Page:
423. Memorandum of a Conversation, Department of State, Washington, November 22, 19551
- Financing of the High Aswan Dam and Related Problems
- Mr. Kaissouni, Egyptian Minister of Finance
- Mr. Hussein, Egyptian Ambassador
Mr.Hoover in describing our great interest in the High Aswan Dam project illustrated its tremendous magnitude by pointing out that relative to the size of the respective economies it is larger than the total of all US public works of this type produced since 1900. This underlined the importance of ample technical preparation and solid financing. The World Bank he thought is the logical institution for a project of this magnitude and best equipped to handle the job efficiently and economically. He said we would keep in touch with the Bank and encourage it all we could. Mr. Kaissouni responded by saying that the magnitude of the economic problems facing Egypt require bold action; “if Egypt could build the Pyramids alone it could with outside help handle the High Dam.” He referred to his [Page 799]conversation with Mr.Black of the World Bank2 mentioning that the principal questions raised by Mr.Black had to do with the source of financing external costs and the division of the Nile waters. The nature of these problems he thought underlined the importance of US help.
Referring to the division of Nile waters, Mr.Hoover said we would do all we could to help toward a settlement but the temporary absence of a government in the Sudan made progress difficult.3 He was hopeful this would soon be resolved but we needed more facts to be of real assistance. He thought the British were in a better position to help. Considerable discussion followed concerning the details of this problem and the 50–50 offer which the Egyptians recently made to the Sudanese. He felt the 50–50 offer was generous; it would provide the Sudanese more water than they could use for many years. The discussion on this point clarified the meaning of Egypt’s proposal. All the Egyptians want is a Sudanese guarantee not to use up within the Sudan more than half the water presently “wasted” into the sea.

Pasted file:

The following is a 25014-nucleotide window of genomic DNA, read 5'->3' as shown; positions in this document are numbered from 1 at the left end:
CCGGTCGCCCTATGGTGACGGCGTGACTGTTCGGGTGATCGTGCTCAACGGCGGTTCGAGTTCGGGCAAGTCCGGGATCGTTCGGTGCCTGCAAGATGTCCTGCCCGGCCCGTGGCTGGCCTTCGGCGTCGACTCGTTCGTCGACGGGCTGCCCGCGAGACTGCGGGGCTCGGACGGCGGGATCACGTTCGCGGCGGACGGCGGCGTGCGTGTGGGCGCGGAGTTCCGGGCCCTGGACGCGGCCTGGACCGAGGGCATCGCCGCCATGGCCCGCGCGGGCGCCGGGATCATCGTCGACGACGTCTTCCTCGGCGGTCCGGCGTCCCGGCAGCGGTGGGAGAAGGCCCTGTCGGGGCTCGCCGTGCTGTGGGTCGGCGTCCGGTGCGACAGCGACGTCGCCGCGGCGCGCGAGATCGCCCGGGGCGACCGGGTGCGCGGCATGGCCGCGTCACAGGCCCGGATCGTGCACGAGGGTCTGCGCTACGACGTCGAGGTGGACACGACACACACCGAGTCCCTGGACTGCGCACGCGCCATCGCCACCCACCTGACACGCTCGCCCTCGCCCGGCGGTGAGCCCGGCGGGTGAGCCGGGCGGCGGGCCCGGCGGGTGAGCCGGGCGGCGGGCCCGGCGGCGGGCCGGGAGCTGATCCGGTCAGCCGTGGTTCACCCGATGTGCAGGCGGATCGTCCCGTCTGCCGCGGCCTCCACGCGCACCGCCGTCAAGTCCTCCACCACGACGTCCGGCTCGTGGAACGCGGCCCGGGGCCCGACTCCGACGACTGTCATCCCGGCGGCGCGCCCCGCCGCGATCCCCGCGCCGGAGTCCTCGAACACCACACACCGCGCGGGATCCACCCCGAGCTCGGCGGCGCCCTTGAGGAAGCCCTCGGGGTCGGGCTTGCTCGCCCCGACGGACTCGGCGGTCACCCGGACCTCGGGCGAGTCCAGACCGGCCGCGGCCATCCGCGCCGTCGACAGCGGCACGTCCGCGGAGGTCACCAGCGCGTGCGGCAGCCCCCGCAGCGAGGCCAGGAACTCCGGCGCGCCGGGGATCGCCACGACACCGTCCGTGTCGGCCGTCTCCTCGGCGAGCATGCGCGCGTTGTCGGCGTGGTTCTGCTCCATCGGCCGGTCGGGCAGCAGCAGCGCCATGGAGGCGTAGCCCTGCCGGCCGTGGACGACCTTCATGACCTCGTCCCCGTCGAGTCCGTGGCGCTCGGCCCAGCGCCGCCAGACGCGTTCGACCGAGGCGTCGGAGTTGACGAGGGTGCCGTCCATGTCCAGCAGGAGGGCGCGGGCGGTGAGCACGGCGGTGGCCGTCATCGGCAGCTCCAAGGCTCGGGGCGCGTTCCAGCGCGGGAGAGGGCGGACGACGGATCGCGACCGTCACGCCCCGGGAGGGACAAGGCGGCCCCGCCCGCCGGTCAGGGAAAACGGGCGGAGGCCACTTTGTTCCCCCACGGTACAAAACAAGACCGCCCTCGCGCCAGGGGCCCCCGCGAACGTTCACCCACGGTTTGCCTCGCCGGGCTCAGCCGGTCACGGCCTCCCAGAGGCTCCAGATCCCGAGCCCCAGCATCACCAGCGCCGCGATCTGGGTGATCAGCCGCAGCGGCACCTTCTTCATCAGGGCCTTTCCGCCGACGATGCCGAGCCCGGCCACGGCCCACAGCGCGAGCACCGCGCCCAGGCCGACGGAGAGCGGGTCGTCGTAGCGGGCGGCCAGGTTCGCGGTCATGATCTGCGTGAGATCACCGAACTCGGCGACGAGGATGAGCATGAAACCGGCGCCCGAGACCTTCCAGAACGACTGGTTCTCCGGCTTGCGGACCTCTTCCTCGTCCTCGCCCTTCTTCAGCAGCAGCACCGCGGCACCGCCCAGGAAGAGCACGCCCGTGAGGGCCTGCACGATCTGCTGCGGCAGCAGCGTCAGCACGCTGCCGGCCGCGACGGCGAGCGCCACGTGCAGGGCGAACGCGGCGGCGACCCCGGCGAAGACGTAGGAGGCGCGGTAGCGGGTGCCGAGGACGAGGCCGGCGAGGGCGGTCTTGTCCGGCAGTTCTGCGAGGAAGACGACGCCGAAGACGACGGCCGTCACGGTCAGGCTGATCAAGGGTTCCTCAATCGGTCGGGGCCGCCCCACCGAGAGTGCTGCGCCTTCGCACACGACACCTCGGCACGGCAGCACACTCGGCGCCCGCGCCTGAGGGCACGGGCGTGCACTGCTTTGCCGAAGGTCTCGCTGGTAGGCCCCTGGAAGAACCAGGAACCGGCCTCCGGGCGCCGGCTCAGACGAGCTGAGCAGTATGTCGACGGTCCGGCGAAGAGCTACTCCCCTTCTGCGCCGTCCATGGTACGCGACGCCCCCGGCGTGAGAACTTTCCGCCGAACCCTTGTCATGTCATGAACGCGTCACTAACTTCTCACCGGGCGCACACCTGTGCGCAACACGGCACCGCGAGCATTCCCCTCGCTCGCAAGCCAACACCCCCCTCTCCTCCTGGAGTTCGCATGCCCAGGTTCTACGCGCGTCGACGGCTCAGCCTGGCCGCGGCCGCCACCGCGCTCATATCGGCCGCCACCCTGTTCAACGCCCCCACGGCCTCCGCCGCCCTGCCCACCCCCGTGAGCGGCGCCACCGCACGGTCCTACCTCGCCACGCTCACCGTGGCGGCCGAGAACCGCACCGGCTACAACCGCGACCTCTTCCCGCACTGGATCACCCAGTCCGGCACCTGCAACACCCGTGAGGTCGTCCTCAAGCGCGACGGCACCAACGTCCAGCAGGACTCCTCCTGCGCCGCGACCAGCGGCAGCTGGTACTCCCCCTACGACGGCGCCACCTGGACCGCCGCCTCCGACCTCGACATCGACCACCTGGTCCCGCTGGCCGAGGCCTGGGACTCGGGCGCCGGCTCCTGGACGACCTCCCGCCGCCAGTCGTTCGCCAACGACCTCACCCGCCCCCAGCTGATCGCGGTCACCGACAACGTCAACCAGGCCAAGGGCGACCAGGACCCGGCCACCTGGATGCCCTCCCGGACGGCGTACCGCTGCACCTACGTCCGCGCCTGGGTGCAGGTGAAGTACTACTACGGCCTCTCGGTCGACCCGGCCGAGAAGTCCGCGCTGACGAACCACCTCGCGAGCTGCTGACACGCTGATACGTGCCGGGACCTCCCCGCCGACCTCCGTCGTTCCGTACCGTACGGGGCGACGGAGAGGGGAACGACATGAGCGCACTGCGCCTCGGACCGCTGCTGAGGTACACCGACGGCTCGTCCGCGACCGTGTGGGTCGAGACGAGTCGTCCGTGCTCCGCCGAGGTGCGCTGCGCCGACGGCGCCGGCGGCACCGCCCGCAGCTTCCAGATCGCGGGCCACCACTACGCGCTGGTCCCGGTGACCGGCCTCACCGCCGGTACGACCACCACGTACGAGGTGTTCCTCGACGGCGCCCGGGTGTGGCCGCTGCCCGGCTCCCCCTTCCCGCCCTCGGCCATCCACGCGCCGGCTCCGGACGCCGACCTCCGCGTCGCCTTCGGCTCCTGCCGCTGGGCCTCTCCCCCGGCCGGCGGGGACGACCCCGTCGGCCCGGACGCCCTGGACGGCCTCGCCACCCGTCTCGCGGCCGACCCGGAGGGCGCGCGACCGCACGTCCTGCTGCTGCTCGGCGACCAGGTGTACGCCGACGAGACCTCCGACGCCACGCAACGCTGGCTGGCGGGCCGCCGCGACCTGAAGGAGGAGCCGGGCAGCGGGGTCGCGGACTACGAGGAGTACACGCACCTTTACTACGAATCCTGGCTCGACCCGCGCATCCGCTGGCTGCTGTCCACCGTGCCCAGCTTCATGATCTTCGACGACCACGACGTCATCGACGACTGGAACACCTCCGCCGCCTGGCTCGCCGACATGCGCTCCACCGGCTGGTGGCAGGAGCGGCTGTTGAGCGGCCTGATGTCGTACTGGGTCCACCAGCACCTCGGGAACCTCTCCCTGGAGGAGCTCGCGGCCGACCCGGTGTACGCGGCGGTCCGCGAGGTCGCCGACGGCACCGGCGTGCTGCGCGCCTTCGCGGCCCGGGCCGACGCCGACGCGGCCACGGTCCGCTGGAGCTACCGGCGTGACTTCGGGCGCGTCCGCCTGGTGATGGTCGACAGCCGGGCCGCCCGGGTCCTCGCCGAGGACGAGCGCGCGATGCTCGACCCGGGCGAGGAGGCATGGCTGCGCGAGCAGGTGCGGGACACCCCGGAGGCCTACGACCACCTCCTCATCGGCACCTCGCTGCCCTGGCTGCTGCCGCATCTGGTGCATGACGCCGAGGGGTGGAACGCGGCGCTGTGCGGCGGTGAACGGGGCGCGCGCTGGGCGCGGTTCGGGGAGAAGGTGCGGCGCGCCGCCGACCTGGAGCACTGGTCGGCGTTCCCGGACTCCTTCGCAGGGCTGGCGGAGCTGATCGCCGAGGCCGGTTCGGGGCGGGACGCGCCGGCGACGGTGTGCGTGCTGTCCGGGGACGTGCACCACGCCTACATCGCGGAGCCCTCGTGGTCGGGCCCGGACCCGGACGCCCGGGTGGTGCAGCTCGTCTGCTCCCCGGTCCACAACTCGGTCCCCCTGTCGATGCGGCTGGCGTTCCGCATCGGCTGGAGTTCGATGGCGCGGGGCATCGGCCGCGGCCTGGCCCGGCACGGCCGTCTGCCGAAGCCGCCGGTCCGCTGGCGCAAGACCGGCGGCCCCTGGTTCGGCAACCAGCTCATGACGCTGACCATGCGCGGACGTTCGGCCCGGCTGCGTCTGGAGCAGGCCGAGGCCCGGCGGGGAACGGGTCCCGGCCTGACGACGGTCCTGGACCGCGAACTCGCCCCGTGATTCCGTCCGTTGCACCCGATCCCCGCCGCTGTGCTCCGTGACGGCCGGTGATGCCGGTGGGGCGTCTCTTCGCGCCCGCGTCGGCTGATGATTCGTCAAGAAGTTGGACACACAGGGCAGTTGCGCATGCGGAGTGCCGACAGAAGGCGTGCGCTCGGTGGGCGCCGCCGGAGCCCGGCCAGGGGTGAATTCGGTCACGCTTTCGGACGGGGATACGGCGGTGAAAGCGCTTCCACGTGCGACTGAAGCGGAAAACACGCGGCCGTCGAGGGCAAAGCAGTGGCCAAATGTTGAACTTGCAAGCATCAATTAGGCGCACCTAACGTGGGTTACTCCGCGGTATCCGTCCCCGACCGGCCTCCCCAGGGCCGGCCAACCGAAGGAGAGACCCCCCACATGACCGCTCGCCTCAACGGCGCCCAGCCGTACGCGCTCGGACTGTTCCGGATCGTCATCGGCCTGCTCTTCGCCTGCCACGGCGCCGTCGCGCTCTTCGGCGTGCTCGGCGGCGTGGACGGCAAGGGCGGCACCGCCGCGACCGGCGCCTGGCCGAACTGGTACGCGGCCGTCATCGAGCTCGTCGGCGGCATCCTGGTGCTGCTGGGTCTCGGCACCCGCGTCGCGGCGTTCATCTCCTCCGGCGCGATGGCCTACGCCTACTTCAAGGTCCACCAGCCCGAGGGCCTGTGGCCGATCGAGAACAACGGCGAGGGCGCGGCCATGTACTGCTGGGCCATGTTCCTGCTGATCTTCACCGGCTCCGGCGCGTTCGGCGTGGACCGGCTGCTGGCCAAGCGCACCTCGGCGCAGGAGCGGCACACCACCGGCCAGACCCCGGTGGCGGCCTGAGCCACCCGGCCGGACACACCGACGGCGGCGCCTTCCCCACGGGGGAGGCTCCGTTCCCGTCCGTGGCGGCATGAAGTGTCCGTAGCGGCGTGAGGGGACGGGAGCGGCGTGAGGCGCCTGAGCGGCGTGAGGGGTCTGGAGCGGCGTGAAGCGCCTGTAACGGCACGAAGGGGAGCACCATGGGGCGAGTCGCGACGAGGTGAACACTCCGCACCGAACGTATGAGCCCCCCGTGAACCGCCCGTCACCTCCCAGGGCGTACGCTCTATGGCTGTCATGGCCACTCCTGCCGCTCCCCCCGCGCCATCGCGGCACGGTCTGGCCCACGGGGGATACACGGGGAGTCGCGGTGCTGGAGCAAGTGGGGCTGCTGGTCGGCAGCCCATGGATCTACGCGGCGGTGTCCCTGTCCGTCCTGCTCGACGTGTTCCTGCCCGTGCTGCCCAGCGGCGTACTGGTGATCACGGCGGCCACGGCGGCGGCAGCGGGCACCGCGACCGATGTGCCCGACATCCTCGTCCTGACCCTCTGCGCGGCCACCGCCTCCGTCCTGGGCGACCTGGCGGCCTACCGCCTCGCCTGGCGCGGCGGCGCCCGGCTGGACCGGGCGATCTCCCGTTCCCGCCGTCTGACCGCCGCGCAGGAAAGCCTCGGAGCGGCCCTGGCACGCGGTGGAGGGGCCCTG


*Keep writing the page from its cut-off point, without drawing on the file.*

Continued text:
In response to the opinion that a settlement with the Sudanese of this matter was prerequisite to a Bank decision, Mr. Kaissouni expressed hope that enough “prospect of settlement” could be reached to persuade the Bank to move on the first stages of the project. He felt that the Sudanese position was now an internal political affair. It was pointed out that if the Dam project were started prior to reasonably firm settlement the Sudanese might later demand an even higher price for an agreement. In response to question Mr. Kaissouni felt the present Sudanese Government could ratify an agreement and that, in the absence of agreement, a mutually accepted decision to arbitrate the matter should enable Egypt to go ahead with the Dam. Ambassador Hussein pointed out that under the terms of a 1929 agreement4 the present Sudanese Government was bound to accept arbitration of such matters as this.
Mr. Kaissouni, reporting on his conversation with Mr.Black, said the latter thought the Bank might be able to put up about $200 million of his estimated $600 million required for external costs of the project. It was the large difference between these two figures which required outside assistance from other sources over a period of approximately a decade. In response to Mr.Hoover’s query [Page 800]regarding the possibility of short term credits as a possible offset to long term loans, Mr. Kaissouni referred to the British, French and German Consortium’s offer of medium term export credits approximating 5 million pounds each. Mr.Butler told him in London5 this figure could be enlarged. Mr.Black, however, took the position that short term financing was incompatible with long term financing by the Bank. If Egypt could handle a $400 million loan of any type, the Bank itself would be able to provide credit; this type of financing would only reduce Egypt’s credit worthiness in the Bank’s eyes. Mr.Hoover added in this connection that long term financing by facilitating cash payments to contractors was in his experience the most efficient procedure, offering possibilities of savings and fuller competitive bidding.